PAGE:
Musselburgh upsets the racing world

Borderlescott drives home

Borderlescott drives home

Musselburgh racecourse is suffering an unfortunate bout of criticism on two fronts. Last weekend they renamed their Sprint Trophy to honour the recently retired sprinter Borderlescott, yet failed to let the owners of the horse know.

Not surprisingly, Jin Edgar and William Donaldson were somewhat disappointed by this, as they would certainly have supported the race themselves, as Edgar explained. “It’s a pity they didn’t make any attempt to contact us as we are regular attendees and live 20 minutes from the course. We would have put up a trophy and also taken a hospitality box. As racing needs people through the gate, surely turning your nose up at 20 people who would have gone isn’t good business for both the course and bookmakers.”

Managers at the Scottish track accepted that, but pointed out that they had been given permission to use the horse’s name in the race title from trainer Robin Bastiman. No doubt he would have spoken to the owners but for being away on holiday at the time he was approached by Musselburgh. Track manager Bill Farnsworth said, “It’s a bit unfortunate but it goes without saying no slight was intended to Borderlescott’s owners. We don’t have much contact with owners; our relationships are much more with trainers.”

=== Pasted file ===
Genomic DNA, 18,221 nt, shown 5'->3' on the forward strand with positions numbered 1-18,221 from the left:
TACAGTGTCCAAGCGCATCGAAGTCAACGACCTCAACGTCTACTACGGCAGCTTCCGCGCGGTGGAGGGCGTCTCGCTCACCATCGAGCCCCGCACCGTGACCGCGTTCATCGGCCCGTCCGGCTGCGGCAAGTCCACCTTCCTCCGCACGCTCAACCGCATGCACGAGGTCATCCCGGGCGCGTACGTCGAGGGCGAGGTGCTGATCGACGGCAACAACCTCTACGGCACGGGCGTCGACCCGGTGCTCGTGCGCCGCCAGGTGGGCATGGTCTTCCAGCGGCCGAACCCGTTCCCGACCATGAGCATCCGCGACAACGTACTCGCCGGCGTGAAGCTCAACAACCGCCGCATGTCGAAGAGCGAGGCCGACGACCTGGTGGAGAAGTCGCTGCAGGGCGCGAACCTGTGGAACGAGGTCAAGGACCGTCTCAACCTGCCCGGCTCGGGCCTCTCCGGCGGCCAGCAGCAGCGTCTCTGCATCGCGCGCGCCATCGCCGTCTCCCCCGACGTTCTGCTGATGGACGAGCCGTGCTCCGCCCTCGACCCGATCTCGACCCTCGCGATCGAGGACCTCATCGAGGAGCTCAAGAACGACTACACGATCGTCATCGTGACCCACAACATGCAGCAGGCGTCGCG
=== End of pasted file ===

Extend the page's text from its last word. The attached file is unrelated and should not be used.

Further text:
Meanwhile the course has floated the idea of racing on Good Friday next year, a proposal that brought immediate opposition from the Professional Jockeys’ Association, the National Association of Stable Staff, and the organisers of Middleham open day.

Farnsworth dealt swiftly with the first objection, saying, I’m sure the debate has a fair way to go yet, but all we can say is we’re keen to do it. Someone said that if jockeys jib a bit, why not make it an apprentice, conditionals and amateurs day?”

NASS chief executive George McGrath feared that if the plan received the go-ahead, it could be the forerunner of a move to racing on Christmas Day in the future, though perhaps he was tongue in cheek with that idea.

The objections from James Bethell, who organises the Middleham open day on Good Friday, had rather more practical concerns. He said, “I don’t want to see racing on Good Friday because it gives people the opportunity to enjoy the open days (Lambourn open day also takes place on Good Friday), which play in important part in promoting the sport. Some trainers send their horses overnight to Musselburgh and to make open days a success you need a full team, which wouldn’t be the case if there was racing.”

There’s nothing decided yet, so tell us what you think about the idea of racing on Good Friday.

2 replies
  1. Mondo Ray says:

    Good Friday is a Christian religious holiday. I suspect the vast majority of racegoers are not practising Christians and detest the idea of a few naive, superstitious, self-righteous dunderheads dictating when more sensible people can and cannot attend a sporting day out that has SFA to do with those nutters! Grrrr!!!

    • Ianl says:

      Hi Ray I am struggling to understand how your comment relates to the article above, or indeed what point you are attempting to make. It’s factions in racing objecting apparently! Regards Ian

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